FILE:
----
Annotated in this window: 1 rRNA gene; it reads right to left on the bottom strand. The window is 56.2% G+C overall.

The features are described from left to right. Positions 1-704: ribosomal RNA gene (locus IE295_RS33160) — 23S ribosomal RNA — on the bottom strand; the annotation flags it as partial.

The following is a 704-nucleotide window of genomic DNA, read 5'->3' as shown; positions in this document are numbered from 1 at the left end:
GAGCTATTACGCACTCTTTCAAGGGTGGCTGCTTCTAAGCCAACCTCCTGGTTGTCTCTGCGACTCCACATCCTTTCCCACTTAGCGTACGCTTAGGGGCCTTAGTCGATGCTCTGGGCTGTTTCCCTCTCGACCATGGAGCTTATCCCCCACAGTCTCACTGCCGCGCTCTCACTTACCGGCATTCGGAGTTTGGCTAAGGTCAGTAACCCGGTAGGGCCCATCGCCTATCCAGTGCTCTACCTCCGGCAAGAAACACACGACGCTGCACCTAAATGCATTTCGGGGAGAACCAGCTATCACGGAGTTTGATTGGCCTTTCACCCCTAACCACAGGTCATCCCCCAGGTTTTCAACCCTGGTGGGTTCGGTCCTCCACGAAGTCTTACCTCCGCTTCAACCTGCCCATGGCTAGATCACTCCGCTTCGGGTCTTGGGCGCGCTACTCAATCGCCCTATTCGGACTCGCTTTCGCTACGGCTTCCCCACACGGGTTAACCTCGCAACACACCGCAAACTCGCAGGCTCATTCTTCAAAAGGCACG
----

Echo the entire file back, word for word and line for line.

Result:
Annotated in this window: 1 rRNA gene; it reads right to left on the bottom strand. The window is 56.2% G+C overall.

The features are described from left to right. Positions 1-704: ribosomal RNA gene (locus IE295_RS33160) — 23S ribosomal RNA — on the bottom strand; the annotation flags it as partial.

The following is a 704-nucleotide window of genomic DNA, read 5'->3' as shown; positions in this document are numbered from 1 at the left end:
GAGCTATTACGCACTCTTTCAAGGGTGGCTGCTTCTAAGCCAACCTCCTGGTTGTCTCTGCGACTCCACATCCTTTCCCACTTAGCGTACGCTTAGGGGCCTTAGTCGATGCTCTGGGCTGTTTCCCTCTCGACCATGGAGCTTATCCCCCACAGTCTCACTGCCGCGCTCTCACTTACCGGCATTCGGAGTTTGGCTAAGGTCAGTAACCCGGTAGGGCCCATCGCCTATCCAGTGCTCTACCTCCGGCAAGAAACACACGACGCTGCACCTAAATGCATTTCGGGGAGAACCAGCTATCACGGAGTTTGATTGGCCTTTCACCCCTAACCACAGGTCATCCCCCAGGTTTTCAACCCTGGTGGGTTCGGTCCTCCACGAAGTCTTACCTCCGCTTCAACCTGCCCATGGCTAGATCACTCCGCTTCGGGTCTTGGGCGCGCTACTCAATCGCCCTATTCGGACTCGCTTTCGCTACGGCTTCCCCACACGGGTTAACCTCGCAACACACCGCAAACTCGCAGGCTCATTCTTCAAAAGGCACG